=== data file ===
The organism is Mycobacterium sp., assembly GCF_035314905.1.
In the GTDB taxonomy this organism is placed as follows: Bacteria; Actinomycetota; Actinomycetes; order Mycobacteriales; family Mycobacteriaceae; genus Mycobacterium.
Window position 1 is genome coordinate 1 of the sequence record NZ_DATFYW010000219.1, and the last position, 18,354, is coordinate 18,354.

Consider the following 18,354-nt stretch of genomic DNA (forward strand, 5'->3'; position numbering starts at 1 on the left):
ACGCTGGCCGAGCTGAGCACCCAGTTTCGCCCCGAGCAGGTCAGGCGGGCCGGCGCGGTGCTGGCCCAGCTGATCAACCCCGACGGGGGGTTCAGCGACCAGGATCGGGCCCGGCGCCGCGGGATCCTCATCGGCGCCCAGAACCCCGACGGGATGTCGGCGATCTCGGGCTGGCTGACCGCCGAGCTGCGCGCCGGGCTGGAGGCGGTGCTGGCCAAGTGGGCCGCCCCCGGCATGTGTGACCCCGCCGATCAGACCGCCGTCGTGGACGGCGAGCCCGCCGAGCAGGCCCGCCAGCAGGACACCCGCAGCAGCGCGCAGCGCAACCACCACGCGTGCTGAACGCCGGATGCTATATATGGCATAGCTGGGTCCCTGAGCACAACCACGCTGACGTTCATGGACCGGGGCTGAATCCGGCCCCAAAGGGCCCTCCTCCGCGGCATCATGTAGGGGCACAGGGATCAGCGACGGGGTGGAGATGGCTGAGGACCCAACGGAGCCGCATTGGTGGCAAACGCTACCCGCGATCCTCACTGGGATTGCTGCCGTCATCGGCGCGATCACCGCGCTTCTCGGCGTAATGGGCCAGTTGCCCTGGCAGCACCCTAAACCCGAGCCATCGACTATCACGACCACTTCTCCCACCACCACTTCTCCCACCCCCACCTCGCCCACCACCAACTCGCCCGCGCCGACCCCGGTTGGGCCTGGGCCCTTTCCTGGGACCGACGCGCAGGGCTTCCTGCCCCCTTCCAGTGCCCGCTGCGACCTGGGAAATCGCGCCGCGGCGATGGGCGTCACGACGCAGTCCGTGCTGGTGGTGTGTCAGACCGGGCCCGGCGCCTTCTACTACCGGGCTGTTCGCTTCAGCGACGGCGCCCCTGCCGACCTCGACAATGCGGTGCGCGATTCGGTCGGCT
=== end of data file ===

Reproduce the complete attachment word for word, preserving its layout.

The organism is Mycobacterium sp., assembly GCF_035314905.1.
In the GTDB taxonomy this organism is placed as follows: Bacteria; Actinomycetota; Actinomycetes; order Mycobacteriales; family Mycobacteriaceae; genus Mycobacterium.
Window position 1 is genome coordinate 1 of the sequence record NZ_DATFYW010000219.1, and the last position, 18,354, is coordinate 18,354.

Consider the following 18,354-nt stretch of genomic DNA (forward strand, 5'->3'; position numbering starts at 1 on the left):
ACGCTGGCCGAGCTGAGCACCCAGTTTCGCCCCGAGCAGGTCAGGCGGGCCGGCGCGGTGCTGGCCCAGCTGATCAACCCCGACGGGGGGTTCAGCGACCAGGATCGGGCCCGGCGCCGCGGGATCCTCATCGGCGCCCAGAACCCCGACGGGATGTCGGCGATCTCGGGCTGGCTGACCGCCGAGCTGCGCGCCGGGCTGGAGGCGGTGCTGGCCAAGTGGGCCGCCCCCGGCATGTGTGACCCCGCCGATCAGACCGCCGTCGTGGACGGCGAGCCCGCCGAGCAGGCCCGCCAGCAGGACACCCGCAGCAGCGCGCAGCGCAACCACCACGCGTGCTGAACGCCGGATGCTATATATGGCATAGCTGGGTCCCTGAGCACAACCACGCTGACGTTCATGGACCGGGGCTGAATCCGGCCCCAAAGGGCCCTCCTCCGCGGCATCATGTAGGGGCACAGGGATCAGCGACGGGGTGGAGATGGCTGAGGACCCAACGGAGCCGCATTGGTGGCAAACGCTACCCGCGATCCTCACTGGGATTGCTGCCGTCATCGGCGCGATCACCGCGCTTCTCGGCGTAATGGGCCAGTTGCCCTGGCAGCACCCTAAACCCGAGCCATCGACTATCACGACCACTTCTCCCACCACCACTTCTCCCACCCCCACCTCGCCCACCACCAACTCGCCCGCGCCGACCCCGGTTGGGCCTGGGCCCTTTCCTGGGACCGACGCGCAGGGCTTCCTGCCCCCTTCCAGTGCCCGCTGCGACCTGGGAAATCGCGCCGCGGCGATGGGCGTCACGACGCAGTCCGTGCTGGTGGTGTGTCAGACCGGGCCCGGCGCCTTCTACTACCGGGCTGTTCGCTTCAGCGACGGCGCCCCTGCCGACCTCGACAATGCGGTGCGCGATTCGGTCGGCT